Imagine my surprise upon hearing that his teacher had not taken him on the Capital Beltway or Interstate 270, both of which are less than five miles from where we live.

That experience, it turns out, is not unique to my son. Almost all of his peers received the same inadequate driving instruction.

Granted, the responsibility for ensuring that a teenager is ready to drive does fall predominantly on the shoulders of parents, but in light of the current spate of teenage deaths due to poor driving skills, it would behoove driving schools, and the authorities who should oversee them, to take their jobs more seriously.

Mercia Ordman Rindler


You would think the state legislatures would require such schools to provide certain basic instruction, such as practice on an interstate highway, but that's not the case. The legislators are asleep when it comes to driver education standards.

For years I've cautioned readers to expect little from these commercial driving schools. By all means, do not think your teenager is ready to drive solo just by "graduating" from one of these schools. Teenagers should receive their primary driver's education from their parents, over a long period, with training in every conceivable driving situation (including interstate highways). Only when parents feel their child is ready to drive solo should they allow a driver's license.

The commercial driving schools provide certificates necessary to get a license. Expect nothing more.

Mind Medical Needs

Dear Dr. Gridlock:

I read the letter from Sonja Dieterich [Dr. Gridlock, July 7] regarding the teenager who was drinking juice on the Metro under the watch of a Metro employee.

My daughter has Type I diabetes, which she treats with insulin and regularly timed meals and snacks to prevent low blood sugar.

A side effect of insulin is a sudden drop in blood sugar that can rapidly lead to coma and death. The treatment is a drink of juice, sometimes followed by food -- immediately, whenever the problem strikes. It is dangerous to wait.

Perhaps the teenager had sought the help of the Metro employee while she got her blood sugar under control. Perhaps the employee was monitoring her to be sure Metro didn't have a medical emergency on its hands.

A diabetic experiencing low blood sugar may be irritable or unable to communicate. Because of my personal experience, when I see someone eating or drinking inappropriately, I give them the benefit of the doubt.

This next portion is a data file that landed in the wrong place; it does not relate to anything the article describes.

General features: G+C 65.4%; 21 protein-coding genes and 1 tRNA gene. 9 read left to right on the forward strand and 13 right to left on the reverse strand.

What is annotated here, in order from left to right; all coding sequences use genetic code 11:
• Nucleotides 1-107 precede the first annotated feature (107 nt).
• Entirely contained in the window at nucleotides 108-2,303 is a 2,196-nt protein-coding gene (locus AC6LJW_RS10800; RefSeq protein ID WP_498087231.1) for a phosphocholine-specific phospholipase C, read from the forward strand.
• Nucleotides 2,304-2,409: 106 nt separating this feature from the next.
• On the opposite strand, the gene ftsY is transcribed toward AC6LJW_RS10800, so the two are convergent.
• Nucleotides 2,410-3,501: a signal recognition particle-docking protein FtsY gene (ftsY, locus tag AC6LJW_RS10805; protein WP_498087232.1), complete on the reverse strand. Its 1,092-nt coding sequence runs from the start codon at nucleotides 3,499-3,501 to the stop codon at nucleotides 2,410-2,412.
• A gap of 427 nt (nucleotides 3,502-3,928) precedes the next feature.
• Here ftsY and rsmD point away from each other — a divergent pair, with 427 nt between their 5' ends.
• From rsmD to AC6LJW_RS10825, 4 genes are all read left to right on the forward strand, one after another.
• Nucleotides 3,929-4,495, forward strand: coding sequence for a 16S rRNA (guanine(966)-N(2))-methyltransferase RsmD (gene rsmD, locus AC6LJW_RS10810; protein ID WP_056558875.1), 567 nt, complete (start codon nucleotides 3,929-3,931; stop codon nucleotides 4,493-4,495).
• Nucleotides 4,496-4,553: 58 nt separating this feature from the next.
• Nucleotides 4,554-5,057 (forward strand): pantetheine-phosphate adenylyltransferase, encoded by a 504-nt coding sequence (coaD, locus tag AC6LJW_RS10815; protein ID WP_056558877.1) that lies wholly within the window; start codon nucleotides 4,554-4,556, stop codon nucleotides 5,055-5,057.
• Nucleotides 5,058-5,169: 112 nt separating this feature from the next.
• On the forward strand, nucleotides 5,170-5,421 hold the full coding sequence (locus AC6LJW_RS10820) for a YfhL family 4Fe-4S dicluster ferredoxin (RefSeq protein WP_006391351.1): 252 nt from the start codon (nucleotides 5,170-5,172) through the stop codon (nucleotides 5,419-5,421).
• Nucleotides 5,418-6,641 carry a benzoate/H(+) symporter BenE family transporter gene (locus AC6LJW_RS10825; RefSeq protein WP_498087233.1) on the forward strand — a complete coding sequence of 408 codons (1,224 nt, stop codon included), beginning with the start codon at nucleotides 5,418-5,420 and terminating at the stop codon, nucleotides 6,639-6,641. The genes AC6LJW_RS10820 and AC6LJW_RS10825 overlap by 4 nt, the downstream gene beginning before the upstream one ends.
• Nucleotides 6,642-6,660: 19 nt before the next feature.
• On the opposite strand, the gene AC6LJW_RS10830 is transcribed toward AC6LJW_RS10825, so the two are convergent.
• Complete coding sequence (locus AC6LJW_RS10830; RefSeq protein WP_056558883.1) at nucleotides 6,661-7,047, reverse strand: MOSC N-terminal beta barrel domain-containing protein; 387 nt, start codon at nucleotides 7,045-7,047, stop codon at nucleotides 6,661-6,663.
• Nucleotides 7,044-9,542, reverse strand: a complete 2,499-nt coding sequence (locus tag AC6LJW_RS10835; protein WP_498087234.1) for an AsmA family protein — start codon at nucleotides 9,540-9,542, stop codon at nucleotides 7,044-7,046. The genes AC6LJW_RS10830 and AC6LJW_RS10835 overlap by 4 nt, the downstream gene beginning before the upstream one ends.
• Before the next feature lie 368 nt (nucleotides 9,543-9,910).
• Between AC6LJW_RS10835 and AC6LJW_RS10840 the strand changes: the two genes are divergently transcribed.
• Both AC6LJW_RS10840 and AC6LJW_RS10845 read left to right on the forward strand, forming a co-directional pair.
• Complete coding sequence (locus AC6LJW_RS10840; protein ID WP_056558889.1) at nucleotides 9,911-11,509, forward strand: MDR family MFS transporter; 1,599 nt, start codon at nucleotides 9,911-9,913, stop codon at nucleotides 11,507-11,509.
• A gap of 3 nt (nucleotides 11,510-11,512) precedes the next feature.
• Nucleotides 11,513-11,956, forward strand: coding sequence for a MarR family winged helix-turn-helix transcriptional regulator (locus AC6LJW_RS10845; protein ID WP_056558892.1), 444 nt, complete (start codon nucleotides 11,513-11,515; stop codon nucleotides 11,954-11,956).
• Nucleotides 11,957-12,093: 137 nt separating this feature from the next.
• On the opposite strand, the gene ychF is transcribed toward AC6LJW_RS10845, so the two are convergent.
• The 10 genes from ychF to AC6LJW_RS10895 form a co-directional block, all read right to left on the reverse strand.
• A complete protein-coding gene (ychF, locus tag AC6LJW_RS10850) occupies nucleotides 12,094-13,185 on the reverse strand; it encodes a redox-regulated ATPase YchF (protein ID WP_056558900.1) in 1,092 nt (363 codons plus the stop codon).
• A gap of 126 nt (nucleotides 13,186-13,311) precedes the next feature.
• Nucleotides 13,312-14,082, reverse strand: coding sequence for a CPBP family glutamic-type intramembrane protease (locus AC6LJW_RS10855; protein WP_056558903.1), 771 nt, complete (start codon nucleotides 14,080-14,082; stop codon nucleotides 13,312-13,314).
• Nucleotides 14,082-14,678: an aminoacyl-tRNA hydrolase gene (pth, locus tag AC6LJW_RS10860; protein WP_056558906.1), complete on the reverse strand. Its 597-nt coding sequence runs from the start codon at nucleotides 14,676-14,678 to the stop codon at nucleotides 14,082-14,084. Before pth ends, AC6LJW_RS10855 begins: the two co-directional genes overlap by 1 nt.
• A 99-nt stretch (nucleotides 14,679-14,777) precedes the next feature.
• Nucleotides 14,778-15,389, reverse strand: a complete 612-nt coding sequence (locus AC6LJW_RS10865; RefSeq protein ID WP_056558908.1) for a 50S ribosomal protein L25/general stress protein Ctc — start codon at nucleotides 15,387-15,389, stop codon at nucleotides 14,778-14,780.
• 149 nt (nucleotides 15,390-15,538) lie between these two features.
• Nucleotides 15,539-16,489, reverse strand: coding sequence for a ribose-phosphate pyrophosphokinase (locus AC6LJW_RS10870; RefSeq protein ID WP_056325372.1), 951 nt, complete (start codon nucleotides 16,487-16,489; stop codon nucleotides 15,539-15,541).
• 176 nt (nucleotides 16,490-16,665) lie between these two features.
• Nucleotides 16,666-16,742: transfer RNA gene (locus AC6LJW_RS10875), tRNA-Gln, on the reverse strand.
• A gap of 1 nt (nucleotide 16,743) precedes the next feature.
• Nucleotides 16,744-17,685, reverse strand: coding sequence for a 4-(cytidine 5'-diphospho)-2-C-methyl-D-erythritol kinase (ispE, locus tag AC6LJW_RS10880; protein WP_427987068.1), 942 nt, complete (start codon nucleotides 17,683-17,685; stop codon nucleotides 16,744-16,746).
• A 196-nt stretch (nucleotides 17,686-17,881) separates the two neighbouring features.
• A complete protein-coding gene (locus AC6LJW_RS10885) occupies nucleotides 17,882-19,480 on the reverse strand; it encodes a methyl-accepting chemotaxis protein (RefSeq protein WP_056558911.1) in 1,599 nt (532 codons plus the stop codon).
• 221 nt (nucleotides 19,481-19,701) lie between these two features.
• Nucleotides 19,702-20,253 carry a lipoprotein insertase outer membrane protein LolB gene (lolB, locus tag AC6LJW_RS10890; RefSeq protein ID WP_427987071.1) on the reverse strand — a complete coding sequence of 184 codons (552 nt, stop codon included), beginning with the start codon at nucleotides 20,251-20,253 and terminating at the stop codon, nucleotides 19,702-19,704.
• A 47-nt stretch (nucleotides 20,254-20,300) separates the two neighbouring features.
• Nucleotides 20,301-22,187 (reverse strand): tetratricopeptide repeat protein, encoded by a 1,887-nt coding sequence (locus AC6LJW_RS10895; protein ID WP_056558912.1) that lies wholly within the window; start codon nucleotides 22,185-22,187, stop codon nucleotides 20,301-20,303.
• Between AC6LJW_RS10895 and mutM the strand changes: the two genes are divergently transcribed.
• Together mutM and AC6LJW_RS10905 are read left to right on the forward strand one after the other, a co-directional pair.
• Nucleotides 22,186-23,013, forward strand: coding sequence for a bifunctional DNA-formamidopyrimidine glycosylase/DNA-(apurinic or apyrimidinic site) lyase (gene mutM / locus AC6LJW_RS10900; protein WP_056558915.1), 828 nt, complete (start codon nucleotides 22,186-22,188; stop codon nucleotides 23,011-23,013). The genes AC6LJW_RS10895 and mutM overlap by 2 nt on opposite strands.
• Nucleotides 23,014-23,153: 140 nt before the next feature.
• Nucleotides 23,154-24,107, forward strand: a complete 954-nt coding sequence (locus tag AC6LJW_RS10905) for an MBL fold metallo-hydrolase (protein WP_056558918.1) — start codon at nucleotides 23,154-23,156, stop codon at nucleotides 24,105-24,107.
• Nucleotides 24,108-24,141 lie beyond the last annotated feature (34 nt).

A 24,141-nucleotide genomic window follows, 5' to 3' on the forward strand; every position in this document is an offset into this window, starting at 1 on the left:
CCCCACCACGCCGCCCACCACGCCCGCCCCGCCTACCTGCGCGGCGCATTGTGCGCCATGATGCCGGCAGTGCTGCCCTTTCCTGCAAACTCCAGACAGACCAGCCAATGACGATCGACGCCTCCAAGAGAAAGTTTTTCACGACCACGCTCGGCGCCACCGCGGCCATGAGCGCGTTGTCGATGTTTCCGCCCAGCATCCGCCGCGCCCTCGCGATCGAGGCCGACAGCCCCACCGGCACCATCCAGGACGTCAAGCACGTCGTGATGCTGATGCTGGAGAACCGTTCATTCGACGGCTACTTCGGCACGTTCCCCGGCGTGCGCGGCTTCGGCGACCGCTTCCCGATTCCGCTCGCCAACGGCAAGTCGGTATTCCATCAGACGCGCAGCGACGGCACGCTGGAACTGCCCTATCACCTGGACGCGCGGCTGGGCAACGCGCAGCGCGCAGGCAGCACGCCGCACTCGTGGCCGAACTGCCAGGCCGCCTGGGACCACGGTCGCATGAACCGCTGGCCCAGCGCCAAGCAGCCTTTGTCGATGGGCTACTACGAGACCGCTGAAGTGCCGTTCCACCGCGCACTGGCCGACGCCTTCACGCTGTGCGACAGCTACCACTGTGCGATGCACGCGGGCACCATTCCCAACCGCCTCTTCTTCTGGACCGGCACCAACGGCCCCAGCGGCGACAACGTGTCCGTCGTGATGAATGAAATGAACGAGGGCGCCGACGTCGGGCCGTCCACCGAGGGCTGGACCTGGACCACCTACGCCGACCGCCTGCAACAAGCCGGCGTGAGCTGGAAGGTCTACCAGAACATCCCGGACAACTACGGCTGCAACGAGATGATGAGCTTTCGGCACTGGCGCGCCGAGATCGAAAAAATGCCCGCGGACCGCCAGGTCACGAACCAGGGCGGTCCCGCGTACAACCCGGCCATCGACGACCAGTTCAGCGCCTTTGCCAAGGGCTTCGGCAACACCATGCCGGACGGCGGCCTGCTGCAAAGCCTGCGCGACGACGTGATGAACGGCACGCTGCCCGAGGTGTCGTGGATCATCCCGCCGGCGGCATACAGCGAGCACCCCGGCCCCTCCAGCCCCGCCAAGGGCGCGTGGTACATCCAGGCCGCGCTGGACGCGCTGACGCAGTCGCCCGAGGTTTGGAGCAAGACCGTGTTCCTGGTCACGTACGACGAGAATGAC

Linda Gordon

Silver Spring

That's a good way to cope with eaters and drinkers who drive some Metro riders bonkers. I am so sorry about your daughter's disease. It's pernicious and common. I have it, too.

Confronting Scofflaws

Dear Dr. Gridlock:

My most recent experience with people eating in the subway system was unfortunately not as benign as Linda M. Cajka's [Dr. Gridlock, July 7]. On the Union Station platform a couple weeks ago, I noticed a woman and two teenagers consuming sodas and snacks.

When I asked if they realized that this activity was illegal, the woman became defensive and hostile.

I did not alert the station manager, which I have done on previous occasions, as there was a delay on the Red Line at the time, and I figured the staff already had enough to deal with.

I do not intend to ignore future scofflaws, but there are reasons for hesitating to approach them directly.

Patricia Richter

Silver Spring

I understand your frustration, but it might be better to alert Metro personnel. You might get into a confrontation that ends badly.

Police Presence

Dear Dr. Gridlock:

Law enforcement officers in our city certainly don't deserve to be reported for parking illegally to grab a bite to eat or a cup of coffee [Dr. Gridlock, July 7].

I support any type of police presence, even double-parked police presence.

It is ludicrous to expect officers to park legally while conducting non-emergency business. If, by parking illegally, officers are able to patronize local establishments and increase their on-street presence, I fully support the practice.

We should be doing everything we can to support these officers -- not griping about a motorcycle on the sidewalk.

And your request to readers to pass along information about offending vehicles for police to investigate? Please. These men and women deserve far more respect, support and accommodation.

Ed Farley


Well, that is certainly a counterpoint.

The voices I have heard on this subject are mad that police park illegally. They don't like police doing something they can't do, especially when police are not on an emergency call.

However, now that you mention it, if I were a downtown merchant, it would be okay by me if police parked on a sidewalk near my front door or picked up a cup of coffee nearby.

We disagree over the matter of double parking, however. We don't want police on a non-emergency call blocking a lane of traffic. We want police to move traffic along, not block it.

Thanks for your views, Mr. Farley.

Transportation researcher Diane Mattingly contributed to this column.

You can write to Dr. Gridlock at 1150 15th St. NW, Washington, D.C. 20071. He prefers e-mails, at, or faxes, at 703-352-3908. Include your full name, town, county and day and evening telephone numbers. Dr. Gridlock cannot take phone calls.